Prince of Wales Island, southeast Alaska/ Jeff Lund

So, there I was atop a mountain, looking down at a forest unstained (for the most part) by humans. Below were deer, bear and wolves in the trees, fish and whales in the ocean. On the hill, just me and my endorphins.

The same thing happens in the gym, not the animals, the feeling. There’s just enough something happening to insulate from the pain and provide a mild euphoria upon completing a workout. You did something. You’re stoked, you’re jacked, you’re buzzed, you’re high. …

Ketchikan entrepreneur inspired by home

March 2019 —

Matt Hamilton strolls through a miserable southeast Alaska storm with a portable speaker. Life is good though the weather is bad. Since the bridge to nowhere (the airport) wasn’t built, he situates the speaker under the protection of the tunnel at the top of the ramp that leads to Ketchikan’s airport ferry from nowhere.

As the ferry approaches with the Region V champion boys basketball, girls basketball and cheerleading teams aboard, the tunnel explodes with “We are the Champions” the popular Queen song that’s become the anthem of winning. …

Forgetting the flies in Colorado’s high country

Two years later I proposed on a deer hunt in southeast Alaska.

It wasn’t the first time that I’d forgotten a key element for fishing, but this time I was six miles back in the Mount Zirkel Wilderness — three and a half hours west of Denver, CO — on a date. I was responsible for the fly fishing portion of the Labor Day weekend trip and left the flies in the car. When she lives in Laramie, WY, and you flew down for the weekend from Ketchikan, Alaska, this is no ordinary goof. …

Wanting to protect wolves in southeast Alaska is a virtuous endeavor. However, limiting a food source by siding with predators is a mistake, especially during a pandemic.

Many articles rely primarily on out-of-state organizations and ignore primary sources — residents — who would be impacted by measures to protect an animal that doesn’t need to be protected.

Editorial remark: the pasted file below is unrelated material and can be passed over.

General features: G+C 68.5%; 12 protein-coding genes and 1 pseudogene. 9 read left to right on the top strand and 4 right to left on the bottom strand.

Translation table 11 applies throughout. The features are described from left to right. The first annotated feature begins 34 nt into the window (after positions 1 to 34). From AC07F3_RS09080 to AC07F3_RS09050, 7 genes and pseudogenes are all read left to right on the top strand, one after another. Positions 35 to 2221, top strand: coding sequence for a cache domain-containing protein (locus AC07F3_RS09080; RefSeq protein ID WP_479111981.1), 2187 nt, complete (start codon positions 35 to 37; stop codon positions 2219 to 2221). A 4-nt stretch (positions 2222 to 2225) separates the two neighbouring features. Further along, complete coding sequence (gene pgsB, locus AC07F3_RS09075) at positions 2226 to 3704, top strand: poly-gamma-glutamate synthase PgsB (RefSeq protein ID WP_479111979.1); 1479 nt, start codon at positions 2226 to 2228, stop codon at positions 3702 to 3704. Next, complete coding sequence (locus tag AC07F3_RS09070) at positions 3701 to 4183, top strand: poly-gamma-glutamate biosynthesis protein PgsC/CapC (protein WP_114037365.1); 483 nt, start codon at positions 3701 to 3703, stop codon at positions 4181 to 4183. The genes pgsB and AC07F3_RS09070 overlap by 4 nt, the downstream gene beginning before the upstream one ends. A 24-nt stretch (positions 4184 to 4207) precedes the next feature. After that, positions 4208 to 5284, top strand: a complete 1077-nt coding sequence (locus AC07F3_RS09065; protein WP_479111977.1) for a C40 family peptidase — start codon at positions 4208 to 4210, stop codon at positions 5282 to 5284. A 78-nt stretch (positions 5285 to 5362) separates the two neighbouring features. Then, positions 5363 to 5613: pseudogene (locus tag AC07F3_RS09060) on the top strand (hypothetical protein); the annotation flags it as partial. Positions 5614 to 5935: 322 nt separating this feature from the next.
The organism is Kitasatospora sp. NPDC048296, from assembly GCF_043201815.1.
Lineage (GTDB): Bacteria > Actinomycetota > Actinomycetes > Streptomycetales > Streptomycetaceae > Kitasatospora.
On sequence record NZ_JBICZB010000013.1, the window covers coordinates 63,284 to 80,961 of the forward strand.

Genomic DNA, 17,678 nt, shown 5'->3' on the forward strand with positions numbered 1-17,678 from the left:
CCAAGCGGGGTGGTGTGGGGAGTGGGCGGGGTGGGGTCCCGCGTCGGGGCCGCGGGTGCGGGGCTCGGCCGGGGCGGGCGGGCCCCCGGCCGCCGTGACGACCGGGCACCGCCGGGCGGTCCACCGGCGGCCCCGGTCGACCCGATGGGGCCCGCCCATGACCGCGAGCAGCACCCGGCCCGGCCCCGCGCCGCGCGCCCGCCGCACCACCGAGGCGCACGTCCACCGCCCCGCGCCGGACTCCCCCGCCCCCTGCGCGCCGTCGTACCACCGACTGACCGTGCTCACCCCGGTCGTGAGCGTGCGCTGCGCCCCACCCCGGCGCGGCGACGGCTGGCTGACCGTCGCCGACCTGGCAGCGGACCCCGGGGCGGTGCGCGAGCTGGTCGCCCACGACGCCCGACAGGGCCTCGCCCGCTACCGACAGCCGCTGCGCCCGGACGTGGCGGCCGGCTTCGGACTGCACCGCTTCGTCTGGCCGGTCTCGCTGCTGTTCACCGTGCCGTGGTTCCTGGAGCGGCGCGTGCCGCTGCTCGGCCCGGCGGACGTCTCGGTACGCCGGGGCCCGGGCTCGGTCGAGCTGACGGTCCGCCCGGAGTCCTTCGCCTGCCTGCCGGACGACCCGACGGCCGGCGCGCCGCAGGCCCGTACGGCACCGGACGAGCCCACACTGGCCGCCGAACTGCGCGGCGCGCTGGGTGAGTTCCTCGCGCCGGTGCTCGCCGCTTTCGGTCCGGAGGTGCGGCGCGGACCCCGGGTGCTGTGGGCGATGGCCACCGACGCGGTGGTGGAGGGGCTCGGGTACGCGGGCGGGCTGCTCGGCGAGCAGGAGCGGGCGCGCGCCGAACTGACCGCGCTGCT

On Prince of Wales Island specifically, and Alaska in general, there still exists the opportunity to provide for oneself. There is the chance to live responsibly off the land by eating quality, organic, free range, wild, food which also reduces one’s carbon footprint.

The habit of always looking forward is dangerous

Backpacking with friends in Idaho’s Sawtooth Range during the summer of 2019.

The problem with having a favorite time of year is the temptation to wish away the rest of it.

Outdoorsmen and women, probably men more than women, can get so fixated on an identity that we can’t live year-round, we just punt away so much of our time.

This makes us risk totally miss the point when the time comes, especially if things start to go south. Every year my guide buddies tell me about the guy who shows up desperate for a 50-pound king salmon because he likely spent the winter…

What you need to know about the 5 species in the Pacific

A small king salmon caught off the coast of Noyes Island in southeast Alaska.

If you’re planning to make a trip to Alaska when Covid calms down, or you’ve never been to the 49th state but think about it every time you pass the seafood in the grocery store, here’s some things you should know about salmon.

1. The Pacific salmon basics
There is no “Pacific salmon.” There are five species of salmon that live in the Pacific, but no salmon called the Pacific salmon. If you see salmon advertised as such, it’s likely pink salmon which is the most plentiful. …

A small bear on a beach in southeast Alaska/JEFF LUND

It’s 1 a.m. and I have 25 students showing up to first hour in seven hours.

I want to get back to sleep, but my brain doesn’t turn off. This is not a comment on my intellectual brilliance, but rather the inability of my brain to cope with simple aspects of life, or just calm down.

Spring bear. Spring steelhead. Late summer moose after opening day blacktail deer. It’s a Tuesday, nowhere near an appropriate time for this level of excitement, but it does happen in Alaska. …

It’s tag hunting season for non-residents, so Jaden Bales (the Wyoming Correspondent) and I talk about off-season podcast listening habits, ice fishing, cow elk hunts, cow caribou hunts, the decrease of non-resident tag allotment in some states, why increasing population and improving habitat is important and what happens if you can afford the tag but not the hunt.

Jeff Lund

Raised in rural Alaska, now a teacher and freelance writer in Ketchikan, Alaska.

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